By Marco Túlio Lara
Growing military primacy in Mexico
Since taking office in December 2018, Mexican President Andrés Manuel López Obrador (AMLO) has deepened the country’s use of the military to solve social problems. AMLO was formerly an advocate of the removal of soldiers from the streets and critic of previous administrations for their deployment of the military to fight the War on Drugs.
In 2019 the president extinguished the Federal Police and created the civilian-led National Guard, borrowing members from the army and navy. In September 2022, he got Congress to approve the handover of control of the National Guard to the army. Even though the Supreme Court ruled the move was unconstitutional, AMLO promised to try again to put the Guard under military control. His persistence is no surprise since, in October 2022, he also got congressional approval to extend the role of the armed forces in public security until 2028. While the military has been implicated in human rights abuses – most infamously, the 2014 forced disappearance of 43 students in Iguala – they are generally more trusted by the public and better-equipped than state and municipal police to respond to cartel violence.
AMLO himself used to think that Mexico’s seemingly endless War on Drugs could use a change in tactics. In the years prior to his election, the targeted removal of high-level cartel leaders resulted in criminal organisations fragmenting into smaller, even more violent factions fighting to assert dominance. But the president has proven instead to be an even bigger enforcer of military primacy than his predecessors, charging soldiers with tasks that apparently have no connection with law enforcement. This includes the construction of airports, hotels and a train network, as well as operating an airline, ultimately bringing the military further into civilian activities.
Greater control tactics to combat gang violence in El Salvador
With high levels of criminality and unrest, El Salvador is another country that turns to the military to solve issues that would normally be under the responsibility of civilian-led public security institutions. President Nayib Bukele took office in June 2019 on an anti-corruption campaign and stated that he would not implement mano dura (“strong-hand”) policies to combat gang violence like his predecessors.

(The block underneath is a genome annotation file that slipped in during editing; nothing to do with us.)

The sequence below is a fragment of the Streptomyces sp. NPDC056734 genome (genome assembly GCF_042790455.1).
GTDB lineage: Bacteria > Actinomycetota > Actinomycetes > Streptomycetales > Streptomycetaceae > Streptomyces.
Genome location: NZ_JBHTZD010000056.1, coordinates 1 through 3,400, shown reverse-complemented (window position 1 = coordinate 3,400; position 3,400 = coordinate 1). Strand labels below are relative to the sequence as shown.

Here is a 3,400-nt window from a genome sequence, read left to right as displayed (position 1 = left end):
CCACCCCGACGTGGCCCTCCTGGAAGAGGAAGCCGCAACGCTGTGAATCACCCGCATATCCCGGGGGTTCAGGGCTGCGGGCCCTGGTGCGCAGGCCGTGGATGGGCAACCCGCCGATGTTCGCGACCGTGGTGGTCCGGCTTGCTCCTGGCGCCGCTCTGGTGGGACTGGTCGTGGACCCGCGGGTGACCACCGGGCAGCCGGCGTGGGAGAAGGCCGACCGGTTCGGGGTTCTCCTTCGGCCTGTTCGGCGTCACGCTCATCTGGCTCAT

Bukele initially promised not to pursue truces with criminal gangs like MS-13 and Barrio 18 – even putting a former president on trial in absentia for doing so. However, he is alleged to have done just that up until March 2022, when murder rates again soared nationwide. This resulted in a harsher government response than before. Bukele’s seven-phase Territorial Control Plan is a national security strategy heightening police and military presence in municipalities across the country, including San Salvador, modernising the equipment used by security forces and aiming to double the personnel of the armed forces in the span of five years.
Linked to this, the president has been continuously renewing a gang violence-related nationwide state of emergency (SoE) since March 2022. The SoE restricts the right to assembly, for criminal suspects to be informed of rights and to have access to a lawyer, and also extends from 72 hours to 15 days the time that a person can be held in custody without charges. Over 68,000 suspected and actual gang members remain in indefinite detention in overcrowded prisons.
Set on his goal of eradicating gang violence, Bukele has drawn criticism over his alleged authoritarianism. In February 2020, the president used security forces to intimidate legislators to approve a multimillion-dollar loan to boost his security strategy by having armed soldiers enter the Legislative Assembly as he addressed the lawmakers. Since February 2021 the National Assembly has been dominated by Bukele’s party. In May 2021 the National Assembly removed the country’s attorney general, who had stated his intention to investigate Bukele’s alleged gang truces, and five judges from the Supreme Court.
Similarities in the quest for an efficient public security policy
When observed up close, there are striking similarities between AMLO and Bukele, and also between the public security policies of Mexico and El Salvador dating from before their current presidents.
AMLO and Bukele are both contradictory. AMLO was strongly opposed to militarisation while Bukele said he would not resort to securitisation, but both of them made a u-turn to fight criminality. As was anticipated, the crackdown led and continues to lead to multiple allegations of human rights violations in both countries, with human rights groups constantly calling the attention of the international community to such events. However, both leaders retain high approval ratings, demonstrating majority public support for their public security initiatives. Many citizens of both countries reportedly approve of a reelection bid for both presidents, something prohibited by the constitutions of both nations. While AMLO has already stated that he will not try to subvert the law and run for a second term, Bukele has defied the ban by announcing he will seek reelection.
Leaders before AMLO and Bukele also tried the militarisation approach and were not successful. In fact, one more thing the two presidents have in common is the lesson they did not seem to learn: because militarisation is the easy fix and could potentially present satisfactory statistics at first, military deployment can be protracted throughout governments, which is what is happening in both countries, but is ultimately unlikely to solve the problem.